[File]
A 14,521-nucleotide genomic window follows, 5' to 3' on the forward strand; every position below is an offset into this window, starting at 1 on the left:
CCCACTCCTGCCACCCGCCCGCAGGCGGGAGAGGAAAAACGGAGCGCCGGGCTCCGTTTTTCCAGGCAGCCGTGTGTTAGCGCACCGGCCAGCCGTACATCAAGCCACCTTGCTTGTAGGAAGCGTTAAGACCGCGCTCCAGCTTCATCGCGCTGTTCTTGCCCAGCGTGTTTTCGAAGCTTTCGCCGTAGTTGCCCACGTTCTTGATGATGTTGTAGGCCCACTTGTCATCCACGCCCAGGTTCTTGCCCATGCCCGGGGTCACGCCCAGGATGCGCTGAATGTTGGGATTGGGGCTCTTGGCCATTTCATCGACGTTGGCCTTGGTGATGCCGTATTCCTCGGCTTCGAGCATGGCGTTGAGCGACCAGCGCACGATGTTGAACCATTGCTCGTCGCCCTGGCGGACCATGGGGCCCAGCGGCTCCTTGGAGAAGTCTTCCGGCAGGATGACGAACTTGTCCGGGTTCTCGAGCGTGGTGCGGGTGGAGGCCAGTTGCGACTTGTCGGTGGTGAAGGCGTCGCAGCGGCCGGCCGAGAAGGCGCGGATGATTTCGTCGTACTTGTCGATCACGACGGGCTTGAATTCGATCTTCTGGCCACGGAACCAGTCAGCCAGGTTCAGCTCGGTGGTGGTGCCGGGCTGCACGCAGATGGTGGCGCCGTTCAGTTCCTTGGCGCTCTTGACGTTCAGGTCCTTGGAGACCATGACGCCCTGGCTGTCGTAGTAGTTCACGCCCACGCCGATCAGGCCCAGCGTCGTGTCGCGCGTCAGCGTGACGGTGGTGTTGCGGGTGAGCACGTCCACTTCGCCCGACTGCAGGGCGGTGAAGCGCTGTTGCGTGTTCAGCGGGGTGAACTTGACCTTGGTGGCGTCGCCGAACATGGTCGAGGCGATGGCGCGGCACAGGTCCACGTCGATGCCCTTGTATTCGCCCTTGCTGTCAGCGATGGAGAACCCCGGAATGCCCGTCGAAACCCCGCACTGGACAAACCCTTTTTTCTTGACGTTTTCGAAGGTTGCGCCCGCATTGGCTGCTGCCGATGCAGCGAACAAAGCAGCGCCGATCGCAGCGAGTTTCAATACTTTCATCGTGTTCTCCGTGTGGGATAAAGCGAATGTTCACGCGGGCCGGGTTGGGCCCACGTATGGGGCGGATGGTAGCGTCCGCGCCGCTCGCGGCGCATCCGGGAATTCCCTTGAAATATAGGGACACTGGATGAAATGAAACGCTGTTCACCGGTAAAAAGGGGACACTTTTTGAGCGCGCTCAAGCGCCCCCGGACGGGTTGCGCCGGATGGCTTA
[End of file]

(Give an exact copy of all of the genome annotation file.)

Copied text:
A 14,521-nucleotide genomic window follows, 5' to 3' on the forward strand; every position below is an offset into this window, starting at 1 on the left:
CCCACTCCTGCCACCCGCCCGCAGGCGGGAGAGGAAAAACGGAGCGCCGGGCTCCGTTTTTCCAGGCAGCCGTGTGTTAGCGCACCGGCCAGCCGTACATCAAGCCACCTTGCTTGTAGGAAGCGTTAAGACCGCGCTCCAGCTTCATCGCGCTGTTCTTGCCCAGCGTGTTTTCGAAGCTTTCGCCGTAGTTGCCCACGTTCTTGATGATGTTGTAGGCCCACTTGTCATCCACGCCCAGGTTCTTGCCCATGCCCGGGGTCACGCCCAGGATGCGCTGAATGTTGGGATTGGGGCTCTTGGCCATTTCATCGACGTTGGCCTTGGTGATGCCGTATTCCTCGGCTTCGAGCATGGCGTTGAGCGACCAGCGCACGATGTTGAACCATTGCTCGTCGCCCTGGCGGACCATGGGGCCCAGCGGCTCCTTGGAGAAGTCTTCCGGCAGGATGACGAACTTGTCCGGGTTCTCGAGCGTGGTGCGGGTGGAGGCCAGTTGCGACTTGTCGGTGGTGAAGGCGTCGCAGCGGCCGGCCGAGAAGGCGCGGATGATTTCGTCGTACTTGTCGATCACGACGGGCTTGAATTCGATCTTCTGGCCACGGAACCAGTCAGCCAGGTTCAGCTCGGTGGTGGTGCCGGGCTGCACGCAGATGGTGGCGCCGTTCAGTTCCTTGGCGCTCTTGACGTTCAGGTCCTTGGAGACCATGACGCCCTGGCTGTCGTAGTAGTTCACGCCCACGCCGATCAGGCCCAGCGTCGTGTCGCGCGTCAGCGTGACGGTGGTGTTGCGGGTGAGCACGTCCACTTCGCCCGACTGCAGGGCGGTGAAGCGCTGTTGCGTGTTCAGCGGGGTGAACTTGACCTTGGTGGCGTCGCCGAACATGGTCGAGGCGATGGCGCGGCACAGGTCCACGTCGATGCCCTTGTATTCGCCCTTGCTGTCAGCGATGGAGAACCCCGGAATGCCCGTCGAAACCCCGCACTGGACAAACCCTTTTTTCTTGACGTTTTCGAAGGTTGCGCCCGCATTGGCTGCTGCCGATGCAGCGAACAAAGCAGCGCCGATCGCAGCGAGTTTCAATACTTTCATCGTGTTCTCCGTGTGGGATAAAGCGAATGTTCACGCGGGCCGGGTTGGGCCCACGTATGGGGCGGATGGTAGCGTCCGCGCCGCTCGCGGCGCATCCGGGAATTCCCTTGAAATATAGGGACACTGGATGAAATGAAACGCTGTTCACCGGTAAAAAGGGGACACTTTTTGAGCGCGCTCAAGCGCCCCCGGACGGGTTGCGCCGGATGGCTTA